Mar Mar Nyein, Win Myint, Mu Mu Sein Myint, Mya Bwin, Tin Aye, 1996. Antibacterial properties of essential oils from six medicinal plants. Myanmar Health Sciences Research Journal, 8(2):62-65; 12 ref.

McKenzie EHC, Dingley JM, 1996. New plant disease records in New Zealand: miscellaneous fungal pathogens III. New Zealand Journal of Botany, 34(2):263-272; 10 ref.

Mishra LN, Pathak RA, Pandey AK, Pratap B, 2001. Effect of various mulches on the conservation of soil moisture in aonla + guava cropping system. South Indian Horticulture, 49(Special):367-369.

Mishra LN, Pathak RA, Pandey AK, Pratap B, Singh SK, 2002. Effect of various mulches on the physico-chemical properties of the sodic soil under aonla+guava cropping system. Annals of Agricultural Research, 23(3):377-380.

Moawad SS, 2003. Effect of intercropping potato crop with some medicinal and ornamental plants on insect infestations. Bulletin of the National Research Centre, Cairo, 28(3):337-346.

Muhammad Saleem, Nighat Afza, Anwar MA, Hai SMA, Ali MS, Shahida Shujaat, Atta-ur-Rahman, 2003. Chemistry and biological significance of essential oils of Cymbopogon citratus from Pakistan. Natural Product Research, 17(3):159-163; 19 ref.

Nair EVG, Nair KC, Chinnamma MP, 1979. Field Experiments with micronutrients on the yield of grass, oil and citral content of oil of East Indian lemongrass (C. flexuosus var. OD-19). Indian Perfumer, 23:55-58.

Nelkin JB, Schuch UK, 2004. Retractable roof greenhouse production of basil (Ocimum basilicum) and lemongrass (Cymbopogon citratus) in a semi-arid climate. Acta Horticulturae, 659(1):113-120.

Nguefack J, Budde BB, Jakobsen M, 2004. Five essential oils from aromatic plants of Cameroon:their antibacterial activity and ability to permeabilize the cytoplasmic membrane of Listeria innocua examined by flow cytometry. Lett Appl Microbiol, 39(5):395-400.

Nguefack J, Leth V, Zollo PHA, Mathur SB, 2004. Evaluation of five essential oils from aromatic plants of Cameroon for controlling food spoilage and mycotoxin-producing fungi. International Journal of Food Microbiology, 94(3):329-334.

Nguefack J, Somda I, Mortensen CN, Zollo PHA, 2005. Evaluation of five essential oils from aromatic plants of Cameroon for controlling seed-borne bacteria of rice (Oryza sativa L.). Seed Science and Technology, 33(2):397-407.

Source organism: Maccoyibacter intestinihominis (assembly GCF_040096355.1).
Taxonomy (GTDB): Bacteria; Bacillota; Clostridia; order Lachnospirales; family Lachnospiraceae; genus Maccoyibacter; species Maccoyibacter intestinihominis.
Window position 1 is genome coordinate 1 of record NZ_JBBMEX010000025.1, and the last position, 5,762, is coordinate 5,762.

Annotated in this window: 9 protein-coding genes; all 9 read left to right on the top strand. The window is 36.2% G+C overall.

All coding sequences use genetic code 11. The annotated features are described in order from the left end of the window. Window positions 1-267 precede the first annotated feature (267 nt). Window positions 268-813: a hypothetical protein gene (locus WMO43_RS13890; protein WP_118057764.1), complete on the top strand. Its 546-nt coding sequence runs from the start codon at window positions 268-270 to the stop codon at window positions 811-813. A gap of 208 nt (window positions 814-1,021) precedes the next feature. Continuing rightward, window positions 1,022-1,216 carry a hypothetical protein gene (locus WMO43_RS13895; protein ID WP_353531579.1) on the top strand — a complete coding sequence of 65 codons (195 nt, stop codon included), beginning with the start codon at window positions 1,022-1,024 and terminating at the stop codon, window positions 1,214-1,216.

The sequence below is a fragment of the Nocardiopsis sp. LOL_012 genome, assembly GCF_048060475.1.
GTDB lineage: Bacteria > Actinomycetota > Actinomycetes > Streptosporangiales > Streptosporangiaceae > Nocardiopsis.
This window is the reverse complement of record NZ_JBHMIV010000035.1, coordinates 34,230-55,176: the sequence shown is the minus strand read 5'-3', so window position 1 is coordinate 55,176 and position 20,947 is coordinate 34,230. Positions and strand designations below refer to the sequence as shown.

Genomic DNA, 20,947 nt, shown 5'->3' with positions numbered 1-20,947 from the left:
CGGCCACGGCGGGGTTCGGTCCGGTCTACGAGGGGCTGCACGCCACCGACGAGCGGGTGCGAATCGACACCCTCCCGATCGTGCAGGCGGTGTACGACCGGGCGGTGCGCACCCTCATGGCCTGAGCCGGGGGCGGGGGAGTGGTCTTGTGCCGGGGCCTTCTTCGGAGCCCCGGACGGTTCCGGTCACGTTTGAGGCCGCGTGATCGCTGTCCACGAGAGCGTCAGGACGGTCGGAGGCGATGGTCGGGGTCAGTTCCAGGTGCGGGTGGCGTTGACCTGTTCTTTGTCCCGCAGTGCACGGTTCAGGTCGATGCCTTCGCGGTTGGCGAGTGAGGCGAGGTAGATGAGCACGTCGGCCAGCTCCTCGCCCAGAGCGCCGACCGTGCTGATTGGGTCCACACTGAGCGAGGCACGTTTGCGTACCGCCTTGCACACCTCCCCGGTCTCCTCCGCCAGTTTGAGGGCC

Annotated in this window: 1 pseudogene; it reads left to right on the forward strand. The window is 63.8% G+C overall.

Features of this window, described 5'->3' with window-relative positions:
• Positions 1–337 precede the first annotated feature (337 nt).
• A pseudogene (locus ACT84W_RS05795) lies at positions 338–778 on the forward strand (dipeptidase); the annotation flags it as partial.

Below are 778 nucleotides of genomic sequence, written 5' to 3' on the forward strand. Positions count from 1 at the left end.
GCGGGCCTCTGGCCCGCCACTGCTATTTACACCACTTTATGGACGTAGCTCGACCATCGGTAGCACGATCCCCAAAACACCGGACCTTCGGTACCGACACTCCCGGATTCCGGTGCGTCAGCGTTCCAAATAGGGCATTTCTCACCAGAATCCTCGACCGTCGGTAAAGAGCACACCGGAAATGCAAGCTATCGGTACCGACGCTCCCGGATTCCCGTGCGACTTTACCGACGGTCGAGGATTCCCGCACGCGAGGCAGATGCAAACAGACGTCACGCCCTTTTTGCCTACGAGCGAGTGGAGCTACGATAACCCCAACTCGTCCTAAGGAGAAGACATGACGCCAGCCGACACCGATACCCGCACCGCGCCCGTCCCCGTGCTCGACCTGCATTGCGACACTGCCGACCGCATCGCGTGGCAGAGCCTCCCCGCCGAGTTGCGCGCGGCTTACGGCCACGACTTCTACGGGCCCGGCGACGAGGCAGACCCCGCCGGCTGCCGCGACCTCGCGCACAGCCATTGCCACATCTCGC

Nham, Thoi N, 1993. Medicinal and aromatic plants in Vietnam. In: Chomchalow N, Henle HV, eds. Medicinal and Aromatic Plants in Asia: Breeding and Improvement. Lebanon: Science Publ., RAPA Publication 1993/19, 185-196.

Noel B, Amrine J, Kovacs A, 2002. Organic treatment IPM for honey bee mites. American Bee Journal, 142(5):359-361; 16 ref.

Ntonifor NN, Ngufor CA, Kimbi HK, Oben BO, 2006. Traditional use of indigenous mosquito-repellents to protect humans against mosquitoes and other insect bites in a rural community of Cameroon. East African Medical Journal, 83(10):553-558.

Oparaeke AM, 2006. Field screening of nine plant extracts for the control of post-flowering insect pests of cowpea, Vigna unguiculata (L.) Walp. Archives of Phytopathology and Plant Protection, 39(3):225-230.

Osman SM, Radwan OM, 2004. Isolation and identification of active components in some plant extracts and their effect on Agrotis ipsilon (Hufn.). Egyptian Journal of Biological Pest Control, 14(1):181-185.

Palada MC, Mitchell JM, Becker BN, Nair PKR, 2005. The integration of medicinal plants and culinary herbs in agroforestry systems for the Caribbean:a study in the U.S. Virgin Islands. Acta Horticulturae, 676:147-153.

Pareek SK, Gupta R, 1985. On the status of agronomic research in Cymbopogon grasses in India with projections on future work. Indian Perfumer, 29 (3/4), 215-224.

Pauli FF, Opazo MAU, N=brega LHP, 2002. The study of the effects of repellent plants to insects in the corn seeds physiological quality stored in corn-cob through a statistic longitudinal analysis. Revista Brasileira de Produtos Agroindustriais, 4(2):167-174; 7 ref.

Pohl RW, 1980. Flora costaricensis. Fam. 15. Gramineae. Fieldiana, Bot. N.S. 4.

Prasad LK, Rao MSS, 1986. Effect of spacing and nitrogen on herbs yield of Cymbopogon citratus and Cymbopogon flexuosus. Indian Perfumer, 30(4):457-460.

Pratibha G, Korwar GR, 2003. Crop diversification through medicinal, aromatic and dye yielding plants for sustainability in semi-arid regions. In: Mathur AK et al., eds. Proceedings of First National Interactive Meet on Medicinal and Aromatic Plants, 129-132.

Purseglove JW, 1972. Tropical Crops. Monocotyledons. Volume 1, Part 2. London, UK: Longman.

Ram M, Singh R, et al, 1997. Effect of salicylic acid on the yield and quality of essential oil in aromatic crops. journal of Medicinal and Aromatic plant Sciences, 19(1):24-27.

Ranade GS, 2004. Essential oil (Lemongrass oil). FAFAI J., 6(3):89.

Rao BRR, Chand S, Bhattacharya AK, Kaul PN, Singh CP, Singh K, 1998. Response of lemongrass (Cymbopogon flexousus) cultivars to spacings and NPK fertilizers under irrigated and rainfed conditions in semi- arid tropics. Journal of Medicinal and Aromatic Plant Sciences, 20(2):407-412.

Rao GN, Rao SJ, Ananthanarayanan K, Shahi SK, Patra M, Shukla AC, Dikshit A, 2005. Antifungal activity of some chemicals against human pathogenic fungi (Dermatophytes). Proceedings of the National Academy of Sciences India Section B, Biologica Sciences, 75(4):288-293.

Rao P, Rao G, Puttanna, Ramesh S, 2005. Significance of harvest intervals on oil content and citral accumulation in variety Krishna of Lemongrass. Journal of Medicinal and Aromatic Plant Sciences, 27(2):1-3.